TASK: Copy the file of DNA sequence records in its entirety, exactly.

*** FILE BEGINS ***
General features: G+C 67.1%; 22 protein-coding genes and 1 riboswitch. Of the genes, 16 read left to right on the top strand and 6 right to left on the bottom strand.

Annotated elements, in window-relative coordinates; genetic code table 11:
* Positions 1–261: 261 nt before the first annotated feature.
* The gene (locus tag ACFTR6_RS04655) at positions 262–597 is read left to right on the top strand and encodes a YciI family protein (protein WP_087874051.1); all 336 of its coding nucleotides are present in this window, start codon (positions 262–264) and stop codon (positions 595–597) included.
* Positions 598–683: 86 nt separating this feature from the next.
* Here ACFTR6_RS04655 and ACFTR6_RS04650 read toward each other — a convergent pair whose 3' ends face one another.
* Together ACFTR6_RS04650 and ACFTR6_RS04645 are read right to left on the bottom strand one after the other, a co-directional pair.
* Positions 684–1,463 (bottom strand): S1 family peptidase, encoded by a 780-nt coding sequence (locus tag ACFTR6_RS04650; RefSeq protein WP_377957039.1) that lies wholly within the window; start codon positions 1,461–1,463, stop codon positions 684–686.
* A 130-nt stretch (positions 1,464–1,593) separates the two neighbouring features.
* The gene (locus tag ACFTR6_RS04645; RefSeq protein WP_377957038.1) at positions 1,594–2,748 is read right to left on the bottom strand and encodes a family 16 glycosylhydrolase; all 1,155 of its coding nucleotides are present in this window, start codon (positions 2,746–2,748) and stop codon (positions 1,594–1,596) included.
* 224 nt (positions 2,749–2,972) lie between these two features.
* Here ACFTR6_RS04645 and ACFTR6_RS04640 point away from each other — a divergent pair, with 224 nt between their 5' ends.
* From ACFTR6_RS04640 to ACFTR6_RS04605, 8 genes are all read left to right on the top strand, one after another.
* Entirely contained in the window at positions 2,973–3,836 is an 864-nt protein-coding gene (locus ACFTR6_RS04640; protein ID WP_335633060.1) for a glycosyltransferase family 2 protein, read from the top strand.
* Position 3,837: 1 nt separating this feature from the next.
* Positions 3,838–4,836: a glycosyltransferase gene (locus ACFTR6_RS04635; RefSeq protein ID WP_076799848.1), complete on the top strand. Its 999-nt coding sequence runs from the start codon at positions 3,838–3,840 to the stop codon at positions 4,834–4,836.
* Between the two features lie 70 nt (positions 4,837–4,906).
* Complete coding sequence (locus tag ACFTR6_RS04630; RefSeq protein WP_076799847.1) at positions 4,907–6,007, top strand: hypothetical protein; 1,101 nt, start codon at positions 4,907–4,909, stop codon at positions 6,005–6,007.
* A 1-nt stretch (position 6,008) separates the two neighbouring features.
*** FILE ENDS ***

General features: G+C 67.1%; 22 protein-coding genes and 1 riboswitch. Of the genes, 16 read left to right on the top strand and 6 right to left on the bottom strand.

Annotated elements, in window-relative coordinates; genetic code table 11:
* Positions 1–261: 261 nt before the first annotated feature.
* The gene (locus tag ACFTR6_RS04655) at positions 262–597 is read left to right on the top strand and encodes a YciI family protein (protein WP_087874051.1); all 336 of its coding nucleotides are present in this window, start codon (positions 262–264) and stop codon (positions 595–597) included.
* Positions 598–683: 86 nt separating this feature from the next.
* Here ACFTR6_RS04655 and ACFTR6_RS04650 read toward each other — a convergent pair whose 3' ends face one another.
* Together ACFTR6_RS04650 and ACFTR6_RS04645 are read right to left on the bottom strand one after the other, a co-directional pair.
* Positions 684–1,463 (bottom strand): S1 family peptidase, encoded by a 780-nt coding sequence (locus tag ACFTR6_RS04650; RefSeq protein WP_377957039.1) that lies wholly within the window; start codon positions 1,461–1,463, stop codon positions 684–686.
* A 130-nt stretch (positions 1,464–1,593) separates the two neighbouring features.
* The gene (locus tag ACFTR6_RS04645; RefSeq protein WP_377957038.1) at positions 1,594–2,748 is read right to left on the bottom strand and encodes a family 16 glycosylhydrolase; all 1,155 of its coding nucleotides are present in this window, start codon (positions 2,746–2,748) and stop codon (positions 1,594–1,596) included.
* 224 nt (positions 2,749–2,972) lie between these two features.
* Here ACFTR6_RS04645 and ACFTR6_RS04640 point away from each other — a divergent pair, with 224 nt between their 5' ends.
* From ACFTR6_RS04640 to ACFTR6_RS04605, 8 genes are all read left to right on the top strand, one after another.
* Entirely contained in the window at positions 2,973–3,836 is an 864-nt protein-coding gene (locus ACFTR6_RS04640; protein ID WP_335633060.1) for a glycosyltransferase family 2 protein, read from the top strand.
* Position 3,837: 1 nt separating this feature from the next.
* Positions 3,838–4,836: a glycosyltransferase gene (locus ACFTR6_RS04635; RefSeq protein ID WP_076799848.1), complete on the top strand. Its 999-nt coding sequence runs from the start codon at positions 3,838–3,840 to the stop codon at positions 4,834–4,836.
* Between the two features lie 70 nt (positions 4,837–4,906).
* Complete coding sequence (locus tag ACFTR6_RS04630; RefSeq protein WP_076799847.1) at positions 4,907–6,007, top strand: hypothetical protein; 1,101 nt, start codon at positions 4,907–4,909, stop codon at positions 6,005–6,007.
* A 1-nt stretch (position 6,008) separates the two neighbouring features.